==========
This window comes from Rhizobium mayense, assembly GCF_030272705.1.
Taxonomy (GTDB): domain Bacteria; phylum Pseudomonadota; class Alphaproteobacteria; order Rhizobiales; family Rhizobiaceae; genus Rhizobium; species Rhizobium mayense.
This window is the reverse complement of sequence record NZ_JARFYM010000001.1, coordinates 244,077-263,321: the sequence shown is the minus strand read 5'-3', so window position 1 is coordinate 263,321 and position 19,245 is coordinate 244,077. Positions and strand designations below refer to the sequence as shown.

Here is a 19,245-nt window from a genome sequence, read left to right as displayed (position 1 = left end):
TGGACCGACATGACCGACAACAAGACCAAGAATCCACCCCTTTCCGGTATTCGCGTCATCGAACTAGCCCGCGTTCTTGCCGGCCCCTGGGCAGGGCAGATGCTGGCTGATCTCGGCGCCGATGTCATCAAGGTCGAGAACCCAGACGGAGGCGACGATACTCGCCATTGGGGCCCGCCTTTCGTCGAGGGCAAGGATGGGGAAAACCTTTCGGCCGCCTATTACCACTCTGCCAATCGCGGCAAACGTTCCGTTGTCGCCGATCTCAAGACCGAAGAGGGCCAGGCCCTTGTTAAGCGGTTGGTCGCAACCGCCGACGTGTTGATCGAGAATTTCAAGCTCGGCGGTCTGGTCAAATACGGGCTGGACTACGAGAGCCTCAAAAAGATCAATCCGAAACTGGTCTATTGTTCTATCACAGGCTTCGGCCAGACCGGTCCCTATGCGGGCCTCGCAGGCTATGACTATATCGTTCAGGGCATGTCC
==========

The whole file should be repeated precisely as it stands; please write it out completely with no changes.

This window comes from Rhizobium mayense, assembly GCF_030272705.1.
Taxonomy (GTDB): domain Bacteria; phylum Pseudomonadota; class Alphaproteobacteria; order Rhizobiales; family Rhizobiaceae; genus Rhizobium; species Rhizobium mayense.
This window is the reverse complement of sequence record NZ_JARFYM010000001.1, coordinates 244,077-263,321: the sequence shown is the minus strand read 5'-3', so window position 1 is coordinate 263,321 and position 19,245 is coordinate 244,077. Positions and strand designations below refer to the sequence as shown.

Here is a 19,245-nt window from a genome sequence, read left to right as displayed (position 1 = left end):
TGGACCGACATGACCGACAACAAGACCAAGAATCCACCCCTTTCCGGTATTCGCGTCATCGAACTAGCCCGCGTTCTTGCCGGCCCCTGGGCAGGGCAGATGCTGGCTGATCTCGGCGCCGATGTCATCAAGGTCGAGAACCCAGACGGAGGCGACGATACTCGCCATTGGGGCCCGCCTTTCGTCGAGGGCAAGGATGGGGAAAACCTTTCGGCCGCCTATTACCACTCTGCCAATCGCGGCAAACGTTCCGTTGTCGCCGATCTCAAGACCGAAGAGGGCCAGGCCCTTGTTAAGCGGTTGGTCGCAACCGCCGACGTGTTGATCGAGAATTTCAAGCTCGGCGGTCTGGTCAAATACGGGCTGGACTACGAGAGCCTCAAAAAGATCAATCCGAAACTGGTCTATTGTTCTATCACAGGCTTCGGCCAGACCGGTCCCTATGCGGGCCTCGCAGGCTATGACTATATCGTTCAGGGCATGTCC